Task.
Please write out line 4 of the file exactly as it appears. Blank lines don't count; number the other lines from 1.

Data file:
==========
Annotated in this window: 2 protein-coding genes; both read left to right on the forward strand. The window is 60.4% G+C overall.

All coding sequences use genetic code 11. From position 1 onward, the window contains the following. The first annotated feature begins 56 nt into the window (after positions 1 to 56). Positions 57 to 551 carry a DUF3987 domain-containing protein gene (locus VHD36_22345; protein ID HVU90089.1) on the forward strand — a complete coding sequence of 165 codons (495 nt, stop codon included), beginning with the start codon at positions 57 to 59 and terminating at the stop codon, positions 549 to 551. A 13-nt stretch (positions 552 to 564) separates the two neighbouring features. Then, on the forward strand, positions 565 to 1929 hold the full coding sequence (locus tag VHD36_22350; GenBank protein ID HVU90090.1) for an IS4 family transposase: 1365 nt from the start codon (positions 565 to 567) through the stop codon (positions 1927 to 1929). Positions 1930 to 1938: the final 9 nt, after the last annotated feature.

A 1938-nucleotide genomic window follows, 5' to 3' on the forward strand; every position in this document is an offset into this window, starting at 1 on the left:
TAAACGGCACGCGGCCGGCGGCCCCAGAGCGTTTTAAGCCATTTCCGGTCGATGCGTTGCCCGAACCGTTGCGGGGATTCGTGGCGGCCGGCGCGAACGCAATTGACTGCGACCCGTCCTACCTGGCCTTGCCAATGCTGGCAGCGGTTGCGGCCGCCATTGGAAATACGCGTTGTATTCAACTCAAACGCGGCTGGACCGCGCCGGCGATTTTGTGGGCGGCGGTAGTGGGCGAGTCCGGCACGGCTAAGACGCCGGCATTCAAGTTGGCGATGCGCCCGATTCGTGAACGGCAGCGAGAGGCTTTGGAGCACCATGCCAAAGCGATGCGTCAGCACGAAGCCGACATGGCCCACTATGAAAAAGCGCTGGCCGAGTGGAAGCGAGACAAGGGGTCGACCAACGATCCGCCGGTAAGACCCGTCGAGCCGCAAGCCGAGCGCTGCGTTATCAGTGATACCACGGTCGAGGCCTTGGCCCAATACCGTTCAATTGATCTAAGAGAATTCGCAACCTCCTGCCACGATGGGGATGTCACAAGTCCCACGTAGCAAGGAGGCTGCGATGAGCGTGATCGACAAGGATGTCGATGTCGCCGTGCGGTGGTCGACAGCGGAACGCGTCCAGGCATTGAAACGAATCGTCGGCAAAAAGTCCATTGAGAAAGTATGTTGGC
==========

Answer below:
TAAACGGCACGCGGCCGGCGGCCCCAGAGCGTTTTAAGCCATTTCCGGTCGATGCGTTGCCCGAACCGTTGCGGGGATTCGTGGCGGCCGGCGCGAACGCAATTGACTGCGACCCGTCCTACCTGGCCTTGCCAATGCTGGCAGCGGTTGCGGCCGCCATTGGAAATACGCGTTGTATTCAACTCAAACGCGGCTGGACCGCGCCGGCGATTTTGTGGGCGGCGGTAGTGGGCGAGTCCGGCACGGCTAAGACGCCGGCATTCAAGTTGGCGATGCGCCCGATTCGTGAACGGCAGCGAGAGGCTTTGGAGCACCATGCCAAAGCGATGCGTCAGCACGAAGCCGACATGGCCCACTATGAAAAAGCGCTGGCCGAGTGGAAGCGAGACAAGGGGTCGACCAACGATCCGCCGGTAAGACCCGTCGAGCCGCAAGCCGAGCGCTGCGTTATCAGTGATACCACGGTCGAGGCCTTGGCCCAATACCGTTCAATTGATCTAAGAGAATTCGCAACCTCCTGCCACGATGGGGATGTCACAAGTCCCACGTAGCAAGGAGGCTGCGATGAGCGTGATCGACAAGGATGTCGATGTCGCCGTGCGGTGGTCGACAGCGGAACGCGTCCAGGCATTGAAACGAATCGTCGGCAAAAAGTCCATTGAGAAAGTATGTTGGC